Study Guide

A Clockwork Orange Morality and Ethics

By Anthony Burgess

Morality and Ethics

Part 2, Chapter 2
Dr. Brodsky and Dr. Branom

"The heresy of an age of reason," or some such slovos. "I see what is right and approve, but I do what is wrong. No, no, my boy, you must leave it all to us. But be cheerful about it. It will soon be all over. In less than a fortnight now you'll be a free man." Then he patted me on the pletcho. (2.2.24)

The doctor thinks Alex's system of morality is all out of whack: he sees what is right, but he still chooses to behave badly. To the doctor, consistency in thought and action (as in, what should one do given one's circumstances) is the most important factor in morality.

Part 2, Chapter 3
Prison Chaplain

"It may not be nice to be good, little 6655321. It may be horrible to be good. And when I say that to you I realize how self-contradictory that sounds. I know I shall have many sleepless nights about this. What does God want? Does God want goodness or the choice of goodness? Is a man who chooses the bad perhaps in some ways better than a man who has the good imposed upon him? Deep and hard questions…" (2.3.13)

The prison chaplain suggests to Alex that he might not enjoy being forced to be "good." That is to say, he might get more enjoyment out of having a moral choice. Then the chaplain zooms out and ponders what God intends for all of us. Does He want us only to do good? Or has He intended that we choose as we please and live with our decisions?

"Very hard ethical questions are involved," he went on. "You are to be made into a good boy, 6655321. Never again will you have the desire to commit acts of violence or to offend in any way whatsoever against the State's Peace. I hope you take all that in. I hope you are absolutely clear in your own mind about that." (2.3.11)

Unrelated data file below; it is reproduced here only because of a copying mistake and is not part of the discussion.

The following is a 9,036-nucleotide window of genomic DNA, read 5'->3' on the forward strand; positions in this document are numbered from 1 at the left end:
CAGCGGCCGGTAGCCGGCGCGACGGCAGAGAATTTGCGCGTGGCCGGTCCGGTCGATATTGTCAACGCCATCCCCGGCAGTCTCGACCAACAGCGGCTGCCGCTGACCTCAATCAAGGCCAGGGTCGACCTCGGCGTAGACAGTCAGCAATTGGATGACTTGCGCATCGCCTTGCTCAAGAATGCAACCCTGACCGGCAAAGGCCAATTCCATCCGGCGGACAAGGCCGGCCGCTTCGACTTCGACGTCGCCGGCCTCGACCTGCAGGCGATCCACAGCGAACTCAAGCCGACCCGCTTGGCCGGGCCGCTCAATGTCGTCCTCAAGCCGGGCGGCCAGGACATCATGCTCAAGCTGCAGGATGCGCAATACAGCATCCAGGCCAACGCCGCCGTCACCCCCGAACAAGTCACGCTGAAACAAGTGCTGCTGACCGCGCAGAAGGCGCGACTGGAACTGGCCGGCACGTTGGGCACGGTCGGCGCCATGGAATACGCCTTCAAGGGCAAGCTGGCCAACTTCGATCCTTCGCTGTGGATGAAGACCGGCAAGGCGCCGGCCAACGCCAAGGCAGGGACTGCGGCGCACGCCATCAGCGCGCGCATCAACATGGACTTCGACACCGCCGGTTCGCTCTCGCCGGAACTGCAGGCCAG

The prison chaplain cautions Alex that by enrolling in the treatment program, his desire to do evil will be abolished altogether. Indeed, he will be forced to do good and to not offend. He will no longer have a moral choice. Does he really want this? The chaplain acknowledges how hard an ethical question this is.

"You are passing now to a region where you will be beyond the reach of the power of prayer. A terrible terrible thing to consider. And yet, in a sense, in choosing to be deprive of the ability to make an ethical choice, you have in a sense really chosen the good. So I shall like to think. So, God help us all…" (2.3.13)

The chaplain laments that Alex has reached a point at which he can no longer make an ethical choice between good and evil. This makes him essentially non-human, and God can't possibly affect that.

Part 2, Chapter 6

And what, brothers, I had to escape into sleep from then was the horrible and wrong feeling that it was better to get the hit than give it. If that veck had stayed I might even have like presented the other cheek. (2.6.39)

Isn't it interesting that Alex believes that it is "horrible and wrong" to do the Christian thing by turning the other cheek? What does this say about his system of morality? Is it warped?

Alex

"But, sir, sirs, I see that it's wrong. It's wrong because it's against like society, it's wrong because every veck on earth has the right to live and be happy without being beaten and tolchocked and knifed. I've learned a lot, oh really I have." (2.6.22-23)

Alex pretends to have access to a moral system in order to avoid not being able to enjoy classical music ever again. This suggests to us that Alex has really possessed systems of morality and ethics from the get-go.

Part 2, Chapter 7
Dr. Brodsky and Dr. Branom

Dr. Brodsky said to the audience: "Our subject is, you see, impelled towards the good by, paradoxically, being impelled towards evil. The intention to act violently is accompanied by strong feelings of physical distress. To counter these the subject has to switch to a diametrically opposed attitude. Any questions?" (2.7.12)

Can we speak of morality when a person, by being impelled towards the good, actually ends up being inclined towards evil? If you're skirting your intentions due to physical distress, are you acting in accordance with your morality or simply out of physical compulsion?

"Choice," rumbled a rich deep goloss. I viddied it belonged to the prison charlie. "He has no real choice, has he? Self-interest, fear of physical pain, drove him to that grotesque act of self-abasement. Its insincerity was clearly to be seen. He ceases to be a wrongdoer. He ceases also to be a creature capable of moral choice."

"These are subtleties," like smiled Dr. Brodsky. "We are not concerned with motive, with the higher ethics. We are concerned only with cutting down crime--" (2.7.13-14)

The Government is not concerned with the higher, philosophical questions of ethics and choice.

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